Why US States and Cities are Failing to Reduce Road Traffic Deaths

Road traffic fatalities in the United States increased at the rate of 3 percent annually between 2011 and 2021. The largest increases (nearly 20 percent) happened during the pandemic years, largely driven by traffic conditions that promoted high vehicle speeds with poor enforcement.

In a previous article, we discussed some broad trends in road traffic fatalities and highlighted policy gaps at the federal level. We also emphasized that the state and local governments have an outsized role when it comes to ensuring road traffic safety. About three quarters of the road funding comes from states and local governments. States have the authority to enact traffic regulations within their jurisdiction. Cities and other local governments own more than three-fourths of the road network in the United States.

In that context, it is key to understand opportunities for road safety action at the state and local level. A first question to ask would be how states and sizeable cities compare with respect to their fatality trends and efforts to improve safety. Fatality trends between 2011 and 2021 point to one consistent trend: there is an evident correlation between states and cities with high car dependency and those with highest per capita fatality rates.

States and cities with highest fatality rates are car dependent and transit poor.

New Mexico, Alabama, Wyoming, Mississippi, Arkansas, Montana, Oklahoma, and Tennessee are among the states with highest fatalities per capita in the country. These states are also some of the most car dependent states as per CoPilot and US Insurance Agents.

Similarly, southern cities with poor transit infrastructure have the highest fatalities. Fort Lauderdale, Macon, West Palm Beach, Dallas, Tampa, Albuquerque, and Atlanta have some of the worst fatality rates in the country. On an average, between 13 and 17 out of 100,000 people died in these cities every year between 2011 and 2021. This is much higher as compared to New York (2.87), Jersey City (3.35), Boston (3.49), Seattle (3.72), and San Francisco (3.98), all of which are cities with better transit infrastructure and lesser car dependency. Los Angeles, which also suffers from car-centric infrastructure and inadequate transit infrastructure, also witnesses nearly 7 deaths per 100,000 people annually. This is high as compared to its peer northern cities.

Fatalities have trended upward with most states realizing the largest increases during the pandemic.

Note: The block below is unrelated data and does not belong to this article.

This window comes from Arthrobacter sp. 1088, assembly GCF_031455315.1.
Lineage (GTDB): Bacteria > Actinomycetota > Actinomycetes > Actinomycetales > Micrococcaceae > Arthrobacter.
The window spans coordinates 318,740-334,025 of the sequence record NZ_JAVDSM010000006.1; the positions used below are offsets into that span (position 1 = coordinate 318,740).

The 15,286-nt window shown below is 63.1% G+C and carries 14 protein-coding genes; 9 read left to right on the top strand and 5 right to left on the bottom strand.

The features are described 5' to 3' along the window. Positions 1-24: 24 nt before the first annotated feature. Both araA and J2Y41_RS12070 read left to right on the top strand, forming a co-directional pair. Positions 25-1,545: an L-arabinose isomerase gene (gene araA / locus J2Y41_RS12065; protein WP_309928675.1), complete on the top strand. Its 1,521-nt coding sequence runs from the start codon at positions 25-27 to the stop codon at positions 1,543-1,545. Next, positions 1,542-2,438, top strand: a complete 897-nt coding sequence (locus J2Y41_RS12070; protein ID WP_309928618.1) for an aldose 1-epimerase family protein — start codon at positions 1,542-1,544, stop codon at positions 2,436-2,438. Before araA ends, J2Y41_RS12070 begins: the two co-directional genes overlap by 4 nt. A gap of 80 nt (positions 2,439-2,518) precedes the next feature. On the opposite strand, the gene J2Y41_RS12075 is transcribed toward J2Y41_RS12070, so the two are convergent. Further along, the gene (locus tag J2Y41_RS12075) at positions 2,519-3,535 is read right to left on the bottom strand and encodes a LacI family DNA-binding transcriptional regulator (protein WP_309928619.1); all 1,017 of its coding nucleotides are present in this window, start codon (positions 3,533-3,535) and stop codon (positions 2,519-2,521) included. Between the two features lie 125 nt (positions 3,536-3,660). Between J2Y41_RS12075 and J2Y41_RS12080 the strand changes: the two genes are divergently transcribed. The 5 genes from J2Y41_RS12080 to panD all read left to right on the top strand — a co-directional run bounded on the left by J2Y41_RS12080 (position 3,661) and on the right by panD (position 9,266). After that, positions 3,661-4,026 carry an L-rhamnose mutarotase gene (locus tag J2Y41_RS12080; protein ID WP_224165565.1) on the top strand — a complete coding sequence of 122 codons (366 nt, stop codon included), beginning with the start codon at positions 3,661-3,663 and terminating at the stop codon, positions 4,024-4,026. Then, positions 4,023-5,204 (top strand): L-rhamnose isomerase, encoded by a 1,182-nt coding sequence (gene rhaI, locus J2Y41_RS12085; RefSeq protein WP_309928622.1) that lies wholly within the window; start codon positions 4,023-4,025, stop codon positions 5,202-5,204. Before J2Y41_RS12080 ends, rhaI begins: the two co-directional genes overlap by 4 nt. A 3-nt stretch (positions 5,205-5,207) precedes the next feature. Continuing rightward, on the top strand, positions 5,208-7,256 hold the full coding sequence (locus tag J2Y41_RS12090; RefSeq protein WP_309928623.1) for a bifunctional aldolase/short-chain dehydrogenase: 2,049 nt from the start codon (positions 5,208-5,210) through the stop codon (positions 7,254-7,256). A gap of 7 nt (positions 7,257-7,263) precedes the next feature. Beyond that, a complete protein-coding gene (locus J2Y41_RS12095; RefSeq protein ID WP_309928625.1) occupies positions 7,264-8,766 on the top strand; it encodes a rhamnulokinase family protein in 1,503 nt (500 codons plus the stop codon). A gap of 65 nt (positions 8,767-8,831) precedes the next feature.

Washington DC, Oregon, Vermont, New Hampshire, and Idaho saw some of the largest increases in road traffic fatalities. While all states, barring a few, saw increases in fatalities during the pandemic (2019-2021), the largest increases were reported in Washington DC and Vermont. Some states, such as North Dakota and Wyoming, have been able to consistently reduce fatalities. Both these states saw substantial decreases in 2013 and 2016.

Barring the pandemic years, which saw large increases, the largest increases in traffic fatalities across states happened between 2014 and 2016. The largest decreases happened between 2012 and 2013.

State departments of transportation (state DOTs) and cities have set vision zero targets and created policies over the years to reduce fatalities, but the overall progress has been disappointing. While there is policy intent to reduce fatalities, states and local governments often grapple with many obstacles when it comes to prioritizing safety in practice, especially when safety conflicts with traffic flow.

State DOTs are hardwired to pursue speed over safety.

State departments of transportation (state DOTs) hold significant power to arrest the trend of traffic fatalities as they are the biggest recipients of federal aid. The Highway Safety Improvement Program (HSIP) authorized $16 billion between 2021 and 2026 for states to improve traffic safety. States also hold significant legislative power as they have authority to enact traffic safety laws.

The State Highway Safety Plan (SHSP) is the primary tool through which states plan and allocate resources for safety improvements, including funding local government efforts.

While it is a positive sign that most states already indicate a goal to achieve zero traffic fatalities in their SHSP, a lot will depend on the concrete actions that they take to achieve that goal.

Washington state was the first to adopt a “Vision Zero” goal as early as 2000, which was followed by other states, including Minnesota and Maryland. Washington state’s most recent SHSP emphasizes high visibility enforcement, engineering, and design as a strategy to reduce speeds.